Political circles are rife with speculations about a rapprochement being worked out between Samajwadi Party (SP) chief Mulayam Singh Yadav and his one-time major-domo Amar Singh, ahead of the crucial 2012 assembly elections in Uttar Pradesh.
After Singh announced the decision to "break his silence" on his alleged role in the 2008 cash-for-votes scam on July 31, a day before the start of Parliament's monsoon session, at Etawah — Yadav's pocket borough — such speculations arose.
SP spokesman Mohan Singh was guarded in his comments: "Nothing can be said now. Singh was expelled as a result of a unanimous decision by the party. The decision about his possible re-induction will also have to be unanimous. As of now, these rumours do not appear to be true", he said.
One and a half years after Singh was dishonourably expelled from the SP, he and Yadav appear to have come a full circle in their relationship.
Failing to carry out the threat of decimating the SP on Uttar Pradesh political turf, Singh's status has become increasingly vulnerable after being recently named, and also questioned by the Delhi Police, in the cash-for-vote case.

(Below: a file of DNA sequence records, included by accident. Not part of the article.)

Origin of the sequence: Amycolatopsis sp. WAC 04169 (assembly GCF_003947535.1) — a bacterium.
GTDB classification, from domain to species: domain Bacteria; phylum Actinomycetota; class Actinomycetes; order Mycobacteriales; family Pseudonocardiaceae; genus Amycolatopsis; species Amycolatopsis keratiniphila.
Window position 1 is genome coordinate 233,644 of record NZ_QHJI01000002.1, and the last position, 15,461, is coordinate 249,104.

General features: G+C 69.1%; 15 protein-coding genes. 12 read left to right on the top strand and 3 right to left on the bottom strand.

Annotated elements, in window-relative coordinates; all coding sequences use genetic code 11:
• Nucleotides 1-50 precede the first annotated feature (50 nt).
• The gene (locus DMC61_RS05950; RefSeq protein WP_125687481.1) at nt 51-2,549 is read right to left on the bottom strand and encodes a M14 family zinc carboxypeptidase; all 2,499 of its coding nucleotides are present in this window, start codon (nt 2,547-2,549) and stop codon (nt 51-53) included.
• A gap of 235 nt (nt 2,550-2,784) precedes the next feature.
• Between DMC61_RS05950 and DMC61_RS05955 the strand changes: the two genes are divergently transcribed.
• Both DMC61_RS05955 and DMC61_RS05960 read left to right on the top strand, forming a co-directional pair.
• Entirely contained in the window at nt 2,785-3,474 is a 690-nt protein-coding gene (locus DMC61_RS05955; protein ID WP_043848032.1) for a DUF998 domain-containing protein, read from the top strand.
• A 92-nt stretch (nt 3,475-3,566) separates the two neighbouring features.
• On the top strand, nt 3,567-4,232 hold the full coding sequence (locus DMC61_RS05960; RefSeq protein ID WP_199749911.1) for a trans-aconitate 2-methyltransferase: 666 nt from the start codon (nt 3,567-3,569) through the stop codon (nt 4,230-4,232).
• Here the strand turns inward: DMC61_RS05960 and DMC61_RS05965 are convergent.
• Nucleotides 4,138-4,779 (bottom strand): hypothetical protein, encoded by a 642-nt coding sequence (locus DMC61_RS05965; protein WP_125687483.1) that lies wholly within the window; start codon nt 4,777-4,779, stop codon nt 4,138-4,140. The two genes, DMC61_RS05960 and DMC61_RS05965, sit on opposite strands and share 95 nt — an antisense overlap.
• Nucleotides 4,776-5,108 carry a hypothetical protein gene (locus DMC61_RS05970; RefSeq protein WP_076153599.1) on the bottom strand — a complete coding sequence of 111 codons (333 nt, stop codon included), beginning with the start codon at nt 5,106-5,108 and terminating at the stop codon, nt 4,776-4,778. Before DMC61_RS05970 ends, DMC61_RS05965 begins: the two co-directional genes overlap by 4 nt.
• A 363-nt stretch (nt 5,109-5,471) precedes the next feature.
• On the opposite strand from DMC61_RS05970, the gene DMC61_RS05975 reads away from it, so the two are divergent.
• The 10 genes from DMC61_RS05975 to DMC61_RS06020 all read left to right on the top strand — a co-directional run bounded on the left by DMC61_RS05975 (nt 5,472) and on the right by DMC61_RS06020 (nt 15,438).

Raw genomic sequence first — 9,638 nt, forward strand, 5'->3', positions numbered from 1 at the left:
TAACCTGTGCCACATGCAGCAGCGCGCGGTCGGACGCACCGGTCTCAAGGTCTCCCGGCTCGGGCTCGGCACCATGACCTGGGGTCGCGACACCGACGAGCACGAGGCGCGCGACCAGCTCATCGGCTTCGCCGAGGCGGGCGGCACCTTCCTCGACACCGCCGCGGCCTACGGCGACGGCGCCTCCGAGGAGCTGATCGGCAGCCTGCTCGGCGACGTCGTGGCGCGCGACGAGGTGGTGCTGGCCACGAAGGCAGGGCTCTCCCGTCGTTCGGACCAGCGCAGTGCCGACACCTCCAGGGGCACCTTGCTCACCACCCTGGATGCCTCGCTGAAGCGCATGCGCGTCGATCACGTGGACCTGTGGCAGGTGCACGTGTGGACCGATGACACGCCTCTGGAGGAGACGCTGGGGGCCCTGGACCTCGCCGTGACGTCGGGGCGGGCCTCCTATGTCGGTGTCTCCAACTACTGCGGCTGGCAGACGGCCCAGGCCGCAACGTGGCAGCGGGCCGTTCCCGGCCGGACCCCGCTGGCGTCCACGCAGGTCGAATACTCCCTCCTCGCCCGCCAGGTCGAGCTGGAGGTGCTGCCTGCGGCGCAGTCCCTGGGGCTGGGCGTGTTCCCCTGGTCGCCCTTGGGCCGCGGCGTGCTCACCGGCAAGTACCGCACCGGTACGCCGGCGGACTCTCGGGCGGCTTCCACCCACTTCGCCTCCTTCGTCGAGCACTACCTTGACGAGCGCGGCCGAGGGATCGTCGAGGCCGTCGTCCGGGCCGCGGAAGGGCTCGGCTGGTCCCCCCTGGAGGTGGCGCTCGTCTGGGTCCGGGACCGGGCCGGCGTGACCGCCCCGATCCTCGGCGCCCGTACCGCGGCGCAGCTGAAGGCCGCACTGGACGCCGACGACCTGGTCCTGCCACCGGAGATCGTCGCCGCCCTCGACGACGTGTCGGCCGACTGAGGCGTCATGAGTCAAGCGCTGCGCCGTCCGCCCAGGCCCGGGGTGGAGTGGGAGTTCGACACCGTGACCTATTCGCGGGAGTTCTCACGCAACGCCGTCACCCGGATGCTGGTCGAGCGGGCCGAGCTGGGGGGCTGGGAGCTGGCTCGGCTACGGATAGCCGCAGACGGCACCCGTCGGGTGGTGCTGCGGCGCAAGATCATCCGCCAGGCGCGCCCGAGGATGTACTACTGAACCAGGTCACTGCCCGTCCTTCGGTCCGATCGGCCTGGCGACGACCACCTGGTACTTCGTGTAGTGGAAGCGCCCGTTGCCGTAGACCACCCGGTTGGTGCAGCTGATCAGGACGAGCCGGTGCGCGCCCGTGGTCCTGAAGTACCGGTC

Singh's perception is that he has been used and abused by the Congress, while his attempts to cozy up to the party having been systematically rebuffed.
Yadav's concerns, on the other hand, have been that Congress general secretary Rahul Gandhi continues to generate immense media interest about his tours of UP, while the SP's proclivity to whip up media frenzy has diminished after Singh's exit from the party.
Yadav's bigger fear is that allowing the Congress and Gandhi to have a free run in the state would lead to further erosion of the SP political base.
"Bahujan Samaj Party (BSP) chief Mayawati and Gandhi are just sparring partners. If the Congress grows further in UP, this will be at the expense of the SP," a senior SP leader said on conditions of anonymity.
At this juncture, Yadav possibly feels that his former aide's networking skills might come in useful as UP goes to polls next year.